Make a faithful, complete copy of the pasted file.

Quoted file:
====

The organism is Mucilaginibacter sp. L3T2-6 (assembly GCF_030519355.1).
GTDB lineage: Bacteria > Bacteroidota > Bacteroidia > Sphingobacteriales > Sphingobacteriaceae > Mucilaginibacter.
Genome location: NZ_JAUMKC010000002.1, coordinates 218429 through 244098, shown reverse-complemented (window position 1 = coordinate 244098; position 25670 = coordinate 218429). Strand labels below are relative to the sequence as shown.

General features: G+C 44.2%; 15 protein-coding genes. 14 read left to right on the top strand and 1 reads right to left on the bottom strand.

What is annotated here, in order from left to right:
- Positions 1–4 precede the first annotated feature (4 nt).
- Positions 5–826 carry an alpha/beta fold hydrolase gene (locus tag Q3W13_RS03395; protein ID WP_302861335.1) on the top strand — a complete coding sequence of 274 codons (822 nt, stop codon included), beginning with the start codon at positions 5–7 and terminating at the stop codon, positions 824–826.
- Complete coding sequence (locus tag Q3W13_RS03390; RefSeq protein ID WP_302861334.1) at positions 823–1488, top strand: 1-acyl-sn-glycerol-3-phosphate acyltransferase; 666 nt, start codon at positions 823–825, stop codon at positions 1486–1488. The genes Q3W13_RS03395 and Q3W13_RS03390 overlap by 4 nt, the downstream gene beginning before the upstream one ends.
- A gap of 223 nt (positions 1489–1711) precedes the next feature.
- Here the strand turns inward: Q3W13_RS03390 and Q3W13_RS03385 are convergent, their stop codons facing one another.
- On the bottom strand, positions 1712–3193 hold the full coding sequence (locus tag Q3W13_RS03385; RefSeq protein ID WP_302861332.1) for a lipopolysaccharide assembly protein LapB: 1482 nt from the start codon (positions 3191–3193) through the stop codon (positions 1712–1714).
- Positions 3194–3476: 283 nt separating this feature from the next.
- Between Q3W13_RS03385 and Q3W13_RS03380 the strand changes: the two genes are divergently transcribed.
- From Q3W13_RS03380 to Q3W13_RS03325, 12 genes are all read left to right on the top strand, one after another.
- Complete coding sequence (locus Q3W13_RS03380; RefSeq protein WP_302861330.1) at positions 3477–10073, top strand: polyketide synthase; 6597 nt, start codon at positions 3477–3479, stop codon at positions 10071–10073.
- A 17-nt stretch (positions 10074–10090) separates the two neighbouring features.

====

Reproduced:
The organism is Mucilaginibacter sp. L3T2-6 (assembly GCF_030519355.1).
GTDB lineage: Bacteria > Bacteroidota > Bacteroidia > Sphingobacteriales > Sphingobacteriaceae > Mucilaginibacter.
Genome location: NZ_JAUMKC010000002.1, coordinates 218429 through 244098, shown reverse-complemented (window position 1 = coordinate 244098; position 25670 = coordinate 218429). Strand labels below are relative to the sequence as shown.

General features: G+C 44.2%; 15 protein-coding genes. 14 read left to right on the top strand and 1 reads right to left on the bottom strand.

What is annotated here, in order from left to right:
- Positions 1–4 precede the first annotated feature (4 nt).
- Positions 5–826 carry an alpha/beta fold hydrolase gene (locus tag Q3W13_RS03395; protein ID WP_302861335.1) on the top strand — a complete coding sequence of 274 codons (822 nt, stop codon included), beginning with the start codon at positions 5–7 and terminating at the stop codon, positions 824–826.
- Complete coding sequence (locus tag Q3W13_RS03390; RefSeq protein ID WP_302861334.1) at positions 823–1488, top strand: 1-acyl-sn-glycerol-3-phosphate acyltransferase; 666 nt, start codon at positions 823–825, stop codon at positions 1486–1488. The genes Q3W13_RS03395 and Q3W13_RS03390 overlap by 4 nt, the downstream gene beginning before the upstream one ends.
- A gap of 223 nt (positions 1489–1711) precedes the next feature.
- Here the strand turns inward: Q3W13_RS03390 and Q3W13_RS03385 are convergent, their stop codons facing one another.
- On the bottom strand, positions 1712–3193 hold the full coding sequence (locus tag Q3W13_RS03385; RefSeq protein ID WP_302861332.1) for a lipopolysaccharide assembly protein LapB: 1482 nt from the start codon (positions 3191–3193) through the stop codon (positions 1712–1714).
- Positions 3194–3476: 283 nt separating this feature from the next.
- Between Q3W13_RS03385 and Q3W13_RS03380 the strand changes: the two genes are divergently transcribed.
- From Q3W13_RS03380 to Q3W13_RS03325, 12 genes are all read left to right on the top strand, one after another.
- Complete coding sequence (locus Q3W13_RS03380; RefSeq protein WP_302861330.1) at positions 3477–10073, top strand: polyketide synthase; 6597 nt, start codon at positions 3477–3479, stop codon at positions 10071–10073.
- A 17-nt stretch (positions 10074–10090) separates the two neighbouring features.